quantitative easing. These absurd costs have made their way through congress as emergency war-
funding bills and have been pushed through the House and Senate with minimal debate for eight years.

To date we have spent over $228 billion on the war in Afghanistan and see no end in sight. At a rate of
$60 billion or more per year, how long can we keep this up?

This year has already seen more American troops lose their lives in Afghanistan than any year
previously. As of Sunday, Oct 4, 2009 at least 779 members of the US military have died in
Afghanistan.11 Unfortunately, there is no quantifiable or logical connection between the war in
Afghanistan and our own national security.

Myth: If we leave we will loose our place as the world leader and the country will fall back into the
hands of terrorist-sympathizers or even terrorists themselves.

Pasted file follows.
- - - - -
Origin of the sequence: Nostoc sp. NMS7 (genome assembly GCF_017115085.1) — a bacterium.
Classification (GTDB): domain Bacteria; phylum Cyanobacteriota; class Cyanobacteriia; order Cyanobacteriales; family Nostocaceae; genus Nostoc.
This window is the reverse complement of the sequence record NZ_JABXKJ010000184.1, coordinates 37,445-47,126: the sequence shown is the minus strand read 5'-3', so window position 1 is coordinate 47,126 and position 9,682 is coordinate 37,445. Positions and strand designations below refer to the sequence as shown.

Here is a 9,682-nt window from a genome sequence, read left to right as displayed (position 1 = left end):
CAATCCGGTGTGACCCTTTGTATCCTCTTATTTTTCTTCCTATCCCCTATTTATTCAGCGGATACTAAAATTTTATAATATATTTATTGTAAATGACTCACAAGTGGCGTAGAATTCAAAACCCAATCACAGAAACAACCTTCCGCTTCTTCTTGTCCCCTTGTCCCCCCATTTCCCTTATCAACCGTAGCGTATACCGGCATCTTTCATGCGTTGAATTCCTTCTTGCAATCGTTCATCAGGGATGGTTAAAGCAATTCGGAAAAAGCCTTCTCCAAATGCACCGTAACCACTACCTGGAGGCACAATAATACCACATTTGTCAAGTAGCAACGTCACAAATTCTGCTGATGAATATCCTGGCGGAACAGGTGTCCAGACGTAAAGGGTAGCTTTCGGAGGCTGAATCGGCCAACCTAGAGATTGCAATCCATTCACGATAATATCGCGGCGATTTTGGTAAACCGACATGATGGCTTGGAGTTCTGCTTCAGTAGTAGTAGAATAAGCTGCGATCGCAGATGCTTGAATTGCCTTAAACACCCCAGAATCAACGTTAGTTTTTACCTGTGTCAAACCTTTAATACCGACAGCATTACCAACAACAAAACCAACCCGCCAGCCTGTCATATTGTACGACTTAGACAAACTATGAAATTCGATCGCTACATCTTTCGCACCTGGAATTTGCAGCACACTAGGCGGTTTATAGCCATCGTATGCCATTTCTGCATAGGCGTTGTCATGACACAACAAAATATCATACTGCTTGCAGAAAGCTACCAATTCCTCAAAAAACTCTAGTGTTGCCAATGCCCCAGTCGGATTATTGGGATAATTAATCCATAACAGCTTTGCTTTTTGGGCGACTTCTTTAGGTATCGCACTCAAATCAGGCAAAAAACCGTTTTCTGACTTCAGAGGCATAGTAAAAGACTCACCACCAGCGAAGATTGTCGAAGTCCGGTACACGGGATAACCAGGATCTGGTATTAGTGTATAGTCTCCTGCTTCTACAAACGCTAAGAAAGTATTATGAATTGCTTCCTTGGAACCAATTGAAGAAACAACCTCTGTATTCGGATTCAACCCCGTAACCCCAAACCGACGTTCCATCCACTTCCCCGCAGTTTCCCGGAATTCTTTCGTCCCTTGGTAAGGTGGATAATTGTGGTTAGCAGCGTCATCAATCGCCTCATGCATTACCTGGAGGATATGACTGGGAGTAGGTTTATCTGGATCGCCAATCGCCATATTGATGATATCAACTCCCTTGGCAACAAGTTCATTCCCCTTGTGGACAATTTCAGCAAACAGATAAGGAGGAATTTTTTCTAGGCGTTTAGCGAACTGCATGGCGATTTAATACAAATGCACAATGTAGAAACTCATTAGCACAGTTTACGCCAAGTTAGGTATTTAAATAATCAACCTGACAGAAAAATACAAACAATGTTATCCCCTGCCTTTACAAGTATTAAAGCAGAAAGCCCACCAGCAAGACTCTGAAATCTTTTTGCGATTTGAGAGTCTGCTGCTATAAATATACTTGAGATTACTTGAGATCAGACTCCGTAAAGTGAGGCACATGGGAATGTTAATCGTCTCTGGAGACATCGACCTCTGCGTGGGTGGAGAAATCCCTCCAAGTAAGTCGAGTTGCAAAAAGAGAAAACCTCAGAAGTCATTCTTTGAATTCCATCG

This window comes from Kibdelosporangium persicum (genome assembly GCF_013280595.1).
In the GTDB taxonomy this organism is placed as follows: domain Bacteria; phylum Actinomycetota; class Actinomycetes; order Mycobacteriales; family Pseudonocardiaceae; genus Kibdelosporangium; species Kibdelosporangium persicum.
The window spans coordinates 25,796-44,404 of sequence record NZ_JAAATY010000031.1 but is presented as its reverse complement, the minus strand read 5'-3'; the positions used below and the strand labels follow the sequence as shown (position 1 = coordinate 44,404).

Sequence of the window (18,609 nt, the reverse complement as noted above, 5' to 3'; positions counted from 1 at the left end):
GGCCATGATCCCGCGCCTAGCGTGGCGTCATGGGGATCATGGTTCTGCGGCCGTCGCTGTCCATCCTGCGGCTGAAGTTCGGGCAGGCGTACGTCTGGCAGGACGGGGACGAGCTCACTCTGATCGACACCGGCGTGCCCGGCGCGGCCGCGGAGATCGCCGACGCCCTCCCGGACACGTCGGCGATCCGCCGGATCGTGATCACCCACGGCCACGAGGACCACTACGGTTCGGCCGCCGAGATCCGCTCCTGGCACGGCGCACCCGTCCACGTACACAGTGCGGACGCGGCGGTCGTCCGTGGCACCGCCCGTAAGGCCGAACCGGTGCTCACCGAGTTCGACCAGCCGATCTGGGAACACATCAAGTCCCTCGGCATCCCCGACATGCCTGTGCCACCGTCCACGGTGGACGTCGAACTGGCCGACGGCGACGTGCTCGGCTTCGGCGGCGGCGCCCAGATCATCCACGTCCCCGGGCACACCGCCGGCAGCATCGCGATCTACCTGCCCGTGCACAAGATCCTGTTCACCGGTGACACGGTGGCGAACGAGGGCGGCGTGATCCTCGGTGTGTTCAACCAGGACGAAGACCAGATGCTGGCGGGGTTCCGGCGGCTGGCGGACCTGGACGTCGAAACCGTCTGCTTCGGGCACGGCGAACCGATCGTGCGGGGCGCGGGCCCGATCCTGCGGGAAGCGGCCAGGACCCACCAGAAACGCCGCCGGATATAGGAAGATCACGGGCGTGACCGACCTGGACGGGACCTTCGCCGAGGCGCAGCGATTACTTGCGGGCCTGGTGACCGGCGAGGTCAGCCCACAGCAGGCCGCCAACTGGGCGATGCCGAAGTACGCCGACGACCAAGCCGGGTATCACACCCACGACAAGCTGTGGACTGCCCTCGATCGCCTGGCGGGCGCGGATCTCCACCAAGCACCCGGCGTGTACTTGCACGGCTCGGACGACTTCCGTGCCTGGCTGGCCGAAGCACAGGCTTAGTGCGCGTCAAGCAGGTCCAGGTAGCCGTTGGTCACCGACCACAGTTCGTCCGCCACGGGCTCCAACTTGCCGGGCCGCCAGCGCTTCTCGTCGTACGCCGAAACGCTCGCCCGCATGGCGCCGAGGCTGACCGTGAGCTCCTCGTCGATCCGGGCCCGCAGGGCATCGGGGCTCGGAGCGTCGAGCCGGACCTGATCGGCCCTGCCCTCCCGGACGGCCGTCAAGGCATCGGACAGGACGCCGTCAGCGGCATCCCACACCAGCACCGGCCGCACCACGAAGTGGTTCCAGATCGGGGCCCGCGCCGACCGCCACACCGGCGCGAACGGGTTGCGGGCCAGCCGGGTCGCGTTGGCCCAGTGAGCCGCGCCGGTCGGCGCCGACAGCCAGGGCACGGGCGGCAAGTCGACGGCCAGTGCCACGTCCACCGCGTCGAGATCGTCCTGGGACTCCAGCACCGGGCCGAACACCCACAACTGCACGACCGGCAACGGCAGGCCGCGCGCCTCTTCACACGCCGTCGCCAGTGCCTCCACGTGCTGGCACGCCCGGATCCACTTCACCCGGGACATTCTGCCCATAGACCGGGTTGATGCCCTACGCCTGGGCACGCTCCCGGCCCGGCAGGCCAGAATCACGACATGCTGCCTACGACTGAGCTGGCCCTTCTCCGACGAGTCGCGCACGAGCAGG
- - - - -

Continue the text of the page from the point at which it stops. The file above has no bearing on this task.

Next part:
Facts: This is an absurd discussion. Our strength as a nation in this world did not fall when we were
attacked on 9/11; the events of that day only increased the worldʼs sympathies for the United States.
Every day that we conduct military operations against the largely civilian population and violate
international law we alienate the entire muslim world. We should be engaging the international
community in regards to the problems in Afghanistan. The world wants the US to be a leader for the
ideals of freedom and fairness that we once represented, not the leader in state-building disasters like
Iraq and Afghanistan have turned out to be.

The Taliban have recently publicly stated that they have no interest in attacking other countries, but that
as long as there are foreign occupiers in their country they would continue to fight them.

"We did not have any agenda to harm other countries including Europe, nor we have
such agenda today," the group said. "Still, if you want to turn the country of the proud
and pious Afghans into a colony, then know that we have an unwavering determination
and have braced for a prolonged war." 12